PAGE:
Devorah Samet Canter is a San Francisco, California-based ceramic sculptor who specializes in hand-built sculptural containers and painted bowels.
Devorah received her B.F.A. in Printmaking from the San Francisco Art Institute in 1981 and Masters Degree in Art Therapy from the School of the Art Institute of Chicago in 1986.
After spending 12 years as an entrepreneur in the multimedia software industry and raising 3 children, Devorah returned to working with clay. She is a full-time artist at Red Brick Studio in the Mission District of San Francisco.
Devorah has been working as a ceramic artist for over 11 years. Her art and ideas are inspired by artists Ruth Asawa, Eva Hesse, Mark Rothko, Francis Bacon and Friedensreich Hundertwasser.
Devorah’s work has been displayed in the Galleries of San Francisco City College, Red Brick Open Studios in the Mission District of San Francisco, San Joaquin Delta College, LH Horton Jr. Gallery and Siskiyou Museum in Dunsmuir, California.
Clay has an awareness of its own and yet once becoming familiar with its temperament, it can be manipulated; even brought back to life after seemingly gone. Its’ nature as an adaptable form and medium for artistic expression opens up worlds of creative possibilities, integrating multiple senses, motivating yet quieting the sculptors’ concentration while exercising their fingers and opening their eyes.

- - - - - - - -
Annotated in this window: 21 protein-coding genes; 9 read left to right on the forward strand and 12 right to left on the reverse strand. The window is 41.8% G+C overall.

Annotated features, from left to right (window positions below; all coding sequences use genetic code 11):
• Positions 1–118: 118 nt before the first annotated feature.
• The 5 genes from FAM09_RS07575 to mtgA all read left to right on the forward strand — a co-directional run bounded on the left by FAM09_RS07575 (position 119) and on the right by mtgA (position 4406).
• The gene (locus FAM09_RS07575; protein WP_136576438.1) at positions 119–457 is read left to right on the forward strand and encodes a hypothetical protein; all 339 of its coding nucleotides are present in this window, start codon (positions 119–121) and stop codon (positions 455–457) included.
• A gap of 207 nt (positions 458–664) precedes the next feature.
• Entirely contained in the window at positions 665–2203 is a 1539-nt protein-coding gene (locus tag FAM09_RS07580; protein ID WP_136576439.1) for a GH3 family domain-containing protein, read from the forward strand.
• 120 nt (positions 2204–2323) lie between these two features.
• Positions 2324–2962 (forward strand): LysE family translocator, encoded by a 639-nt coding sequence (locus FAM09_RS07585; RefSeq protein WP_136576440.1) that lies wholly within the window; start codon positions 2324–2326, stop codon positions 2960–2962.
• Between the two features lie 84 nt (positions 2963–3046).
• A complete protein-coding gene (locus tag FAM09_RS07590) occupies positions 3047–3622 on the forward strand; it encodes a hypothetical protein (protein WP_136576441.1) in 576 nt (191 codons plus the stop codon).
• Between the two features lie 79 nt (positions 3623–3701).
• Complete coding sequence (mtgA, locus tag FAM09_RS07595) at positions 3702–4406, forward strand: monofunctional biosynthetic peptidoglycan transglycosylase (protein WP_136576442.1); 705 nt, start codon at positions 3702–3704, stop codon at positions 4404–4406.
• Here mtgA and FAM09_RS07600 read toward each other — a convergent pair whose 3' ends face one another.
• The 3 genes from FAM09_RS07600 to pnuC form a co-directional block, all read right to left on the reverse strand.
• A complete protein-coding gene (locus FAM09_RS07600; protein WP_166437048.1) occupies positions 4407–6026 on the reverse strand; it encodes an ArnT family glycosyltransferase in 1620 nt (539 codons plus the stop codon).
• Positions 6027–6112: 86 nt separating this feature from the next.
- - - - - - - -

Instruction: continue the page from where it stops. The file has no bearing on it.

Clay’s flexible characteristic allows me to combine elements of design, color, skill, and playfulness in the construction of a sculpture. My recent series titled “Spirals of Ascending Complexity” represents the fragile harmony of life and movement, time, balance and focus in contrast to a chaotic world of destruction and irreverence.
My ceramic sculptures are hand built and painted with low fire glazes. Stamps and molds are used to form imprints on clay surfaces to display a collage in clay effect. Starting from a circular base, building upwards, I create three-dimension vessels that illustrate landscapes, images from nature, figures and abstract forms to portray a narrative relief.
Clay cutouts of waves, birds, circles and other shapes are woven together to create complex patterns of elaborate designs. Upon observing or meditating on these fanciful structures the viewer can visualize a manifestation of one’s life, a cultural artifact or a container embodying personal history and stories.
Weaving the wave in clay is a metaphor I use to describe the process of developing this work as I continue to explore the symbolic meaning of water, oceans and movement in contrast and comparison to the cycles of life.